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The VRM on this motherboard is in an 8+2 phase configuration. Each phase uses a Texas Instruments CSD87350 NexFET, which offer a smaller footprint, high efficiency, and solid output current. The motherboard's PWM is from IR/Infineon and is labeled ASP1405. The ASM1405 seems to be the IR35201(6+2) or IR35203(4+2 phase), but it doesn't matter exactly which one since the PWM outputs 4+2 phases. There are multiple IR3599 phase doublers used to double four PWM channels to eight for the CPU VCore. ASUS has also chosen to use their Micro Fine Alloy chokes, and 10K gun-metal Japanese FP caps.

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On the backside of the motherboard, we find 10 IR3535 drivers, one per phase. Skylake and KabyLake don't use much power, and four phases are enough, ASUS is also doubling the correct way. For the VCCIO, VCCSA, and other minor CPU rails ASUS uses a combination of Texas Instruments fully-integrated power converters and single phase VRMs. We also can find an IDT6V41638 clock buffer to improve BCLK clocking abilities.

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The memory VRM consists of two phases using one high-side MOSFET and one low-side MOSFET; their form factor is very small to offer more space for overclocking features. The PWM for the memory VRM is the ASP1103.

ASUS Maximus IX Apex Circuit Analysis Continued

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ASUS's ALC1220 implementation on the Apex isn't as extreme as on some of their other ROG motherboards, but it also doesn't need to be since it's an overclocking centric product. The ALC1220 (rebranded S1220 on ASUS motherboards), offers 120dB SNR output, and an integrated headphone amplifier. The motherboard's audio section is physically isolated from the rest of the motherboard, and ASUS added some Nichicon Gold series audio capacitors to improve audio quality.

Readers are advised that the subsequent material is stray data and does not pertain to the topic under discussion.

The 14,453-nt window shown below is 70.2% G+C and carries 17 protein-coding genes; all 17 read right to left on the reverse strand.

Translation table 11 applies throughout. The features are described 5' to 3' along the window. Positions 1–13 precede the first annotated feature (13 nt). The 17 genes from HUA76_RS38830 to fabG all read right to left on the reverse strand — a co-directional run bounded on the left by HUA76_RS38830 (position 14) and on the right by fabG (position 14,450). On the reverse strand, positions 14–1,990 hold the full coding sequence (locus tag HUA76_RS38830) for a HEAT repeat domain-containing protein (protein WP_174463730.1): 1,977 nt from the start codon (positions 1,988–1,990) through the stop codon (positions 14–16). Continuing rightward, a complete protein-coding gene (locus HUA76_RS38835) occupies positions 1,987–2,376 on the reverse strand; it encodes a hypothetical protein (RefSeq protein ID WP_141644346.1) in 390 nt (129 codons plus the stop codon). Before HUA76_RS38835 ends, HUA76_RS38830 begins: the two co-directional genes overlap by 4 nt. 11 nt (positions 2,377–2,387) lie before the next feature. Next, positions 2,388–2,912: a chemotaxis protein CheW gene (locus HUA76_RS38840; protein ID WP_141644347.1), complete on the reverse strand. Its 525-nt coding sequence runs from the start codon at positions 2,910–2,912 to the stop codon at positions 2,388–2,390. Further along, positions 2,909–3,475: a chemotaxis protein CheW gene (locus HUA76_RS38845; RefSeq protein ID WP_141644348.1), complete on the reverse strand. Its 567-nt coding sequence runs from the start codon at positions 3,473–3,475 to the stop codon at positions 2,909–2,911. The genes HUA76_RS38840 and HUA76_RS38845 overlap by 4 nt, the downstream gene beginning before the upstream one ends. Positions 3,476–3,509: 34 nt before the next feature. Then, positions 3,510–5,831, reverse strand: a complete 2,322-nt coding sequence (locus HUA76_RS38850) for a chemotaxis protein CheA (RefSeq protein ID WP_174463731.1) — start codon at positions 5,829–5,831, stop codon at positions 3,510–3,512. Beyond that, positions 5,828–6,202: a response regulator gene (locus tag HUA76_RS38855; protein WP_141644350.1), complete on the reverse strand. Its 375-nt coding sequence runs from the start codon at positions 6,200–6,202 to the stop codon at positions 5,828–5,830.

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ASUS is using Intel's i219v PHY to complete the Intel NIC circuit, but they also added in "LANGuard," which is designed to prevent ESD from damaging the NIC. USB 3.1 is provided by an ASMedia ASM2142, which is connected to two PCH PCI-E 3.0 lanes. An ASM1543 type-C switch and CC logic chip provides the type-C port support.

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I also found an EtronTech EJ179S, which is a type-C switch and CC logic switch, but I am not sure why ASUS used both the ASM1543 and EJ179S. Needless to say, your type-C port will work correctly. The IC labeled AURA provides RGB LED control. Two 128Mbit ROMs (16MB) provide BIOS redundancy.

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I am not sure what the IC labeled RC02656PY does, but it might be used for extra RGB functionality or one of the many OC features such as condensation detection. The chip labeled BIOS provides the USB FlashBack functionality to recover the BIOS ROM from a file on a USB stick in case the ROM onboard gets corrupted. The nuvoTon NCT6793D is the main SuperIO on the motherboard.

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The ROG chip is in charge of ROG features, including many of the overclocking ones. The TPU chip controls overclocking by controlling the PWM for the VRM and the BCLK clock generator.

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There are only six ASMedia ASM1480 quick switches; they move PCI-E bandwidth between the first three slots. An ASMedia ASM1442K level shifter provides HDMI on the rear IO.

BIOS and Software

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ASUS's UEFI on the Maximus IX Apex is an overclocker's dream. However, don't be intimidated if you aren't an experienced overclocker, the UEFI also has an EZ Mode for novice users, and built-in overclocking profiles to get you started.

The Apex is ASUS's prime-time overclocking motherboard, and it has a little surprise in the overclocking profiles menu. Not only do you get the Gamer's OC Profile, the 5GHz profile, the BCLK profiles, and the memory profiles, you also get custom made profiles from overclockers der8auer and slamms, two famous overclockers.